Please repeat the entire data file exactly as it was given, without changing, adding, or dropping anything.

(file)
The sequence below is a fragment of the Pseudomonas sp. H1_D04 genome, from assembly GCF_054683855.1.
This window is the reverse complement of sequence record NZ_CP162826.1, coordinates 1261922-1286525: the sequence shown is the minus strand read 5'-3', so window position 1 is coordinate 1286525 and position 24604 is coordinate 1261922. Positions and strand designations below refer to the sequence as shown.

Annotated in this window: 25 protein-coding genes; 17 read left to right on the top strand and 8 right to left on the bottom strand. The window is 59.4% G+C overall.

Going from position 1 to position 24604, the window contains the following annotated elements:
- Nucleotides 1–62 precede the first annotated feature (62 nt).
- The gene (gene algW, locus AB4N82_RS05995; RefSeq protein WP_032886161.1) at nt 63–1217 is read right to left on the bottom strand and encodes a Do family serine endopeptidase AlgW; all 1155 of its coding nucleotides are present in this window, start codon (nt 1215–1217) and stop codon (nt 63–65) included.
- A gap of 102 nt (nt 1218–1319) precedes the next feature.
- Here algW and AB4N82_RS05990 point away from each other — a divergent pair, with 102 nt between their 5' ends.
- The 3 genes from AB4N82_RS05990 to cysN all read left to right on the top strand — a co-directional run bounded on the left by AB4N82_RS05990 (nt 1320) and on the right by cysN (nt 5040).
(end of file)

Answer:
The sequence below is a fragment of the Pseudomonas sp. H1_D04 genome, from assembly GCF_054683855.1.
This window is the reverse complement of sequence record NZ_CP162826.1, coordinates 1261922-1286525: the sequence shown is the minus strand read 5'-3', so window position 1 is coordinate 1286525 and position 24604 is coordinate 1261922. Positions and strand designations below refer to the sequence as shown.

Annotated in this window: 25 protein-coding genes; 17 read left to right on the top strand and 8 right to left on the bottom strand. The window is 59.4% G+C overall.

Going from position 1 to position 24604, the window contains the following annotated elements:
- Nucleotides 1–62 precede the first annotated feature (62 nt).
- The gene (gene algW, locus AB4N82_RS05995; RefSeq protein WP_032886161.1) at nt 63–1217 is read right to left on the bottom strand and encodes a Do family serine endopeptidase AlgW; all 1155 of its coding nucleotides are present in this window, start codon (nt 1215–1217) and stop codon (nt 63–65) included.
- A gap of 102 nt (nt 1218–1319) precedes the next feature.
- Here algW and AB4N82_RS05990 point away from each other — a divergent pair, with 102 nt between their 5' ends.
- The 3 genes from AB4N82_RS05990 to cysN all read left to right on the top strand — a co-directional run bounded on the left by AB4N82_RS05990 (nt 1320) and on the right by cysN (nt 5040).